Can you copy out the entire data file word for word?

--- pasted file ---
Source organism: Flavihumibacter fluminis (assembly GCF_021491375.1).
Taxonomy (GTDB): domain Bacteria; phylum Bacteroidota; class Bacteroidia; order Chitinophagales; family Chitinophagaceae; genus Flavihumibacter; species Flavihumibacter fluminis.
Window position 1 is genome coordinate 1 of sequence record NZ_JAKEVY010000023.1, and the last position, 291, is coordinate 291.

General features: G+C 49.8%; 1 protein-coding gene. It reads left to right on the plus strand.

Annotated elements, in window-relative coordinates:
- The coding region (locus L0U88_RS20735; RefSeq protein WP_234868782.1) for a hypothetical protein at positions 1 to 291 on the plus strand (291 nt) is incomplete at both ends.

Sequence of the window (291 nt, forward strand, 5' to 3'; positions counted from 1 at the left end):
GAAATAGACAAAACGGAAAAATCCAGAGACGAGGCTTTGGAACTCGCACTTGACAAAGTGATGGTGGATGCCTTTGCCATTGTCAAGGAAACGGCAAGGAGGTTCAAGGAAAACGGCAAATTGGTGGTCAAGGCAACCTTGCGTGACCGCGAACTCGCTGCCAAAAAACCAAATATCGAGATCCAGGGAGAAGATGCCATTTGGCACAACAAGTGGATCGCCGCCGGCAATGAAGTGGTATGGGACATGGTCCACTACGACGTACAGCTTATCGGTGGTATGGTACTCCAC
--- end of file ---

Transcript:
Source organism: Flavihumibacter fluminis (assembly GCF_021491375.1).
Taxonomy (GTDB): domain Bacteria; phylum Bacteroidota; class Bacteroidia; order Chitinophagales; family Chitinophagaceae; genus Flavihumibacter; species Flavihumibacter fluminis.
Window position 1 is genome coordinate 1 of sequence record NZ_JAKEVY010000023.1, and the last position, 291, is coordinate 291.

General features: G+C 49.8%; 1 protein-coding gene. It reads left to right on the plus strand.

Annotated elements, in window-relative coordinates:
- The coding region (locus L0U88_RS20735; RefSeq protein WP_234868782.1) for a hypothetical protein at positions 1 to 291 on the plus strand (291 nt) is incomplete at both ends.

Sequence of the window (291 nt, forward strand, 5' to 3'; positions counted from 1 at the left end):
GAAATAGACAAAACGGAAAAATCCAGAGACGAGGCTTTGGAACTCGCACTTGACAAAGTGATGGTGGATGCCTTTGCCATTGTCAAGGAAACGGCAAGGAGGTTCAAGGAAAACGGCAAATTGGTGGTCAAGGCAACCTTGCGTGACCGCGAACTCGCTGCCAAAAAACCAAATATCGAGATCCAGGGAGAAGATGCCATTTGGCACAACAAGTGGATCGCCGCCGGCAATGAAGTGGTATGGGACATGGTCCACTACGACGTACAGCTTATCGGTGGTATGGTACTCCAC